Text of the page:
For the first time in school history, the Pecos girls cross-country team will enter Saturday’s state meet as defending champions.
But the Panthers are also in a better position than most to make good on a repeat attempt.
The team – made up mostly of volleyball players for Pecos’ powerhouse squad in that sport – did not lose any of its top seven runners.
“They all seem pretty excited about it,” said coach Patrick Ortiz. “Some were a little slower to get back into the running this summer than others were, but they’re all peaking it out and doing their running now.”
Juggling two sports that necessitate different fitness requirements and practice regimens is a challenge, Ortiz said, but the athletes seem to be handling it quite well.
“I have three girls who are not in volleyball,” he said. “I’ve been pretty blessed. The volleyball coach, we get along. We’ve come to a consensus of some type. We figure out a good schedule during the week. It gets complicated when we have a tournament weekend or have a meet and a game on the same day, but this year we’ve adjusted to that pretty well.”
The team is facing distinct challenges this season as they now face the expectations of being defending champions.
“There’s a little bit more of a spotlight for the girls this year,” Ortiz said. “Last year, we were under the radar a little bit, but that was the first time in school history that they’d ever won.”
It’s different now that they’re wearing the mantel of winner.
“This year, they have a target on their back and they know teams are working hard to take it from us,” Ortiz said. “They’re a little scared, a little excited. They know they have to be perfect.”
Keeping them focused on their running has been Ortiz’s main task, he said
“It’s a normal thing, it’s not out of the ordinary,” Ortiz said. “We just try to tell them that they don’t have to feel like they have to take over the world. We keep them focused on little goals each week.”
The Panthers faced a mighty challenge in the state meet last year from the Academy of Technology and the Classics, but won 36-39.
The Phoenix also return their top seven runners, which should make for an interesting showdown come Saturday.
Pecos rolls with individual champ Vanessa Dominguez, while Mistidawn Roybal, Kianna Quintana and Savannah Ortiz all finished in the top seven; ATC had Maggie Rittmeyer as the runner-up, Noelani Van Loon third and Josette Gurule 10th.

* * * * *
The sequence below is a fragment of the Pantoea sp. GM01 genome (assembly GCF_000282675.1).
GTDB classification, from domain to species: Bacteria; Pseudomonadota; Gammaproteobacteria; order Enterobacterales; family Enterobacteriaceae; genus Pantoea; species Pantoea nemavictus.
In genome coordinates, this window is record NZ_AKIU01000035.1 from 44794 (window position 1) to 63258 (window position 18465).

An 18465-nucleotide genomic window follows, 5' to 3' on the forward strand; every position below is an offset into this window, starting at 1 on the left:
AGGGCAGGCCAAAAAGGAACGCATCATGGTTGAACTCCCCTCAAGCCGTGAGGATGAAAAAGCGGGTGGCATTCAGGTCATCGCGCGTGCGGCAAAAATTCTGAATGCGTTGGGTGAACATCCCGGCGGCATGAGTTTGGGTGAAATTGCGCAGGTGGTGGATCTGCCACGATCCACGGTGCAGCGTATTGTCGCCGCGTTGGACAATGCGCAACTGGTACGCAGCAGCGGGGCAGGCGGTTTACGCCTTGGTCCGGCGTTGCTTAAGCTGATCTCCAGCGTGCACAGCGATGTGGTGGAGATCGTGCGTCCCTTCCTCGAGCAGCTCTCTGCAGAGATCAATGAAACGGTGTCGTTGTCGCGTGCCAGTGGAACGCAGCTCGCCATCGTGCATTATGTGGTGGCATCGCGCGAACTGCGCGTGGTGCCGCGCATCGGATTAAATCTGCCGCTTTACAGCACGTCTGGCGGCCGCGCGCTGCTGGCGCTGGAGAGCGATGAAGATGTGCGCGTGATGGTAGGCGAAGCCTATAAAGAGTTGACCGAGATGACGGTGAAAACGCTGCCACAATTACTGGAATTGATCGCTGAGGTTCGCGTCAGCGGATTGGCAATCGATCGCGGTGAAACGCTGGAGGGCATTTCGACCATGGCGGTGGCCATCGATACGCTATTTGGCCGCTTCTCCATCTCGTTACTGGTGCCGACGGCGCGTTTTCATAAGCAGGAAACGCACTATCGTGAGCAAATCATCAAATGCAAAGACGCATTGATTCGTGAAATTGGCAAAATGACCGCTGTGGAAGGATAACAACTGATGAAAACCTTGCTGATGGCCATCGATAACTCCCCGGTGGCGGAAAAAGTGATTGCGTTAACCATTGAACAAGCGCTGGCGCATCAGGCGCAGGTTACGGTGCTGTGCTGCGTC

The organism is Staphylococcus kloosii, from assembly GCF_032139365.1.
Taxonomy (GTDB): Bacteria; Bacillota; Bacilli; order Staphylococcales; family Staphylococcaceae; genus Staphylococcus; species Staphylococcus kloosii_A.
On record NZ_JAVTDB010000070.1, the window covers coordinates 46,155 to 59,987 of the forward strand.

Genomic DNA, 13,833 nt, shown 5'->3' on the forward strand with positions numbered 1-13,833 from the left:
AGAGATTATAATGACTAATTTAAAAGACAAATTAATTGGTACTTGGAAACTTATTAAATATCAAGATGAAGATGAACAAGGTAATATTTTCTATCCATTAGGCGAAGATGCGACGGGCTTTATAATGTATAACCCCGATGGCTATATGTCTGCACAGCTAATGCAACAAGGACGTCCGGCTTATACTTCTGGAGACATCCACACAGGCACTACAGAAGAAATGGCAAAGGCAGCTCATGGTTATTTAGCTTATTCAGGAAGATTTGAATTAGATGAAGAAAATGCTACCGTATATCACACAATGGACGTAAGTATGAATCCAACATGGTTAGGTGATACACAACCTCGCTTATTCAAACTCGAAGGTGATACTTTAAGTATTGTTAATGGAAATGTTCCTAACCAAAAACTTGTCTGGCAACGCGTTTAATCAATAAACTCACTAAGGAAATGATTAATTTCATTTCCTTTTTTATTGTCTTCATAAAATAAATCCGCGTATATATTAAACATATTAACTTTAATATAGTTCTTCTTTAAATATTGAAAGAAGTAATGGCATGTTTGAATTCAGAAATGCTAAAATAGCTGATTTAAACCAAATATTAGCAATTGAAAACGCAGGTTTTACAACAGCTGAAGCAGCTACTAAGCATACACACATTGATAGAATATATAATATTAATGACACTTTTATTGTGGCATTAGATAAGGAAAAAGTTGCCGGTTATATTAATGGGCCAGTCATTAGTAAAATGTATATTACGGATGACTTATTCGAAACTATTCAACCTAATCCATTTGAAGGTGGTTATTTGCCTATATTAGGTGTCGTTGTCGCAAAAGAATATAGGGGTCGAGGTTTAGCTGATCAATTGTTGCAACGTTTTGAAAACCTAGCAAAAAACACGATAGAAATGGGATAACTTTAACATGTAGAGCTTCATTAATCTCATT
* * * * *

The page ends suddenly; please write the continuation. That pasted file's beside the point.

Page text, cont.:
Where Pecos could be much improved this season is with Loryn Trujillo, who was 23rd a year ago.
“The reason why we would have a good chance to repeat is Loryn Trujillo,” Ortiz said. “She was running sixth or seventh for us last year, and she worked really hard this summer and really put herself in our top five girls. She made the most advances in the summer.”
On the boys side of things, the Panthers know what the girls are going through, having gone back-to-back-to-back as champs from 2015 to 2017.
But their chances of moving up from their runner-up finish last season took a hit before the season started as senior Isaiah Armijo, who was fifth last season, and Antonio Garcia, who was 21st as a freshman, were injured in an auto accident. While both are recovering well from their injuries, they cannot play sports until the end of the year, Ortiz said.
That left a big void behind senior leaders Devin Gonzales, who was seventh, and Keith Flores, who was 13th.
“We’ve had four or five freshmen who accepted the program and stepped up well, and they’re running well,” Ortiz said, but replacing athletes like Armijo and Garcia has been a difficult task.
Still, he said, outside of an outstanding Navajo Pine squad, positions on the podium are wide open.
“I was kind of worried a little bit in the beginning of the year,” Ortiz said. “I was worried about their performance and the experience that they didn’t have. But they really enjoy running. We’ll see. The boys this year, it’s pretty much open. Navajo Pine is pretty stellar. I don’t think anyone will catch them but, after that, anybody that shows up has a chance.”